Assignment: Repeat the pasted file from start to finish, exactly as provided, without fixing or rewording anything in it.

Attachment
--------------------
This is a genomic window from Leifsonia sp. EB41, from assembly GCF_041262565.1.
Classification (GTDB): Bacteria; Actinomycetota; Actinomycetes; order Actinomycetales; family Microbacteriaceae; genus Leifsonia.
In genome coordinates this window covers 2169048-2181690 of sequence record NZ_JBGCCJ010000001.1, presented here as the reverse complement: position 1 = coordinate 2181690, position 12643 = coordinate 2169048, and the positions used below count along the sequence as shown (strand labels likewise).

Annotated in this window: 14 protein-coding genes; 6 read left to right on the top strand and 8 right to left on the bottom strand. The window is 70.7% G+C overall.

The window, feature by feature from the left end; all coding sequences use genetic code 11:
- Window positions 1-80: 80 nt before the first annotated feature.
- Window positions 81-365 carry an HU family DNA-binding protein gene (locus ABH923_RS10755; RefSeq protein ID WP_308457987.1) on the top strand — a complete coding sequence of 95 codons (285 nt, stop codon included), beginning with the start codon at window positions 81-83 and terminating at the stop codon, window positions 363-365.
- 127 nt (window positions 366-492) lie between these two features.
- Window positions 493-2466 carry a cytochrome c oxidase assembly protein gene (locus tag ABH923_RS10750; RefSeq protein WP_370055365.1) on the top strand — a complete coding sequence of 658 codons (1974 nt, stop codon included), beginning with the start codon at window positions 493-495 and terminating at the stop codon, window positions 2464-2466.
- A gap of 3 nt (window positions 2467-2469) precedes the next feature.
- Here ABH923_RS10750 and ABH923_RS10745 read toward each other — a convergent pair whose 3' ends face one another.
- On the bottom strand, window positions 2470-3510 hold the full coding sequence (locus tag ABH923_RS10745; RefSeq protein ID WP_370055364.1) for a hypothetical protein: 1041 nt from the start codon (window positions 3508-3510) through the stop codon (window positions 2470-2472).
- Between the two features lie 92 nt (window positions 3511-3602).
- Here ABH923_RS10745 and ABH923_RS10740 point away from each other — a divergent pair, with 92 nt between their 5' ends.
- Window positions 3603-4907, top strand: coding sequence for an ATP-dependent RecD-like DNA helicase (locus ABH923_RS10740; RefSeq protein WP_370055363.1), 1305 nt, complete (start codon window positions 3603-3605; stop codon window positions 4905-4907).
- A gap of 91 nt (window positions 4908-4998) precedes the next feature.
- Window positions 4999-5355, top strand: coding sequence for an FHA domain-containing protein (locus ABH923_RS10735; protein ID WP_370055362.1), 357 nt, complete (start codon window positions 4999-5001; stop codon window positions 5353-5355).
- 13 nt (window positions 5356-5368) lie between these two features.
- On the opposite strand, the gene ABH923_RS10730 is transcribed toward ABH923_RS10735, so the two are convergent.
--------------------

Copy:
This is a genomic window from Leifsonia sp. EB41, from assembly GCF_041262565.1.
Classification (GTDB): Bacteria; Actinomycetota; Actinomycetes; order Actinomycetales; family Microbacteriaceae; genus Leifsonia.
In genome coordinates this window covers 2169048-2181690 of sequence record NZ_JBGCCJ010000001.1, presented here as the reverse complement: position 1 = coordinate 2181690, position 12643 = coordinate 2169048, and the positions used below count along the sequence as shown (strand labels likewise).

Annotated in this window: 14 protein-coding genes; 6 read left to right on the top strand and 8 right to left on the bottom strand. The window is 70.7% G+C overall.

The window, feature by feature from the left end; all coding sequences use genetic code 11:
- Window positions 1-80: 80 nt before the first annotated feature.
- Window positions 81-365 carry an HU family DNA-binding protein gene (locus ABH923_RS10755; RefSeq protein ID WP_308457987.1) on the top strand — a complete coding sequence of 95 codons (285 nt, stop codon included), beginning with the start codon at window positions 81-83 and terminating at the stop codon, window positions 363-365.
- 127 nt (window positions 366-492) lie between these two features.
- Window positions 493-2466 carry a cytochrome c oxidase assembly protein gene (locus tag ABH923_RS10750; RefSeq protein WP_370055365.1) on the top strand — a complete coding sequence of 658 codons (1974 nt, stop codon included), beginning with the start codon at window positions 493-495 and terminating at the stop codon, window positions 2464-2466.
- A gap of 3 nt (window positions 2467-2469) precedes the next feature.
- Here ABH923_RS10750 and ABH923_RS10745 read toward each other — a convergent pair whose 3' ends face one another.
- On the bottom strand, window positions 2470-3510 hold the full coding sequence (locus tag ABH923_RS10745; RefSeq protein ID WP_370055364.1) for a hypothetical protein: 1041 nt from the start codon (window positions 3508-3510) through the stop codon (window positions 2470-2472).
- Between the two features lie 92 nt (window positions 3511-3602).
- Here ABH923_RS10745 and ABH923_RS10740 point away from each other — a divergent pair, with 92 nt between their 5' ends.
- Window positions 3603-4907, top strand: coding sequence for an ATP-dependent RecD-like DNA helicase (locus ABH923_RS10740; RefSeq protein WP_370055363.1), 1305 nt, complete (start codon window positions 3603-3605; stop codon window positions 4905-4907).
- A gap of 91 nt (window positions 4908-4998) precedes the next feature.
- Window positions 4999-5355, top strand: coding sequence for an FHA domain-containing protein (locus ABH923_RS10735; protein ID WP_370055362.1), 357 nt, complete (start codon window positions 4999-5001; stop codon window positions 5353-5355).
- 13 nt (window positions 5356-5368) lie between these two features.
- On the opposite strand, the gene ABH923_RS10730 is transcribed toward ABH923_RS10735, so the two are convergent.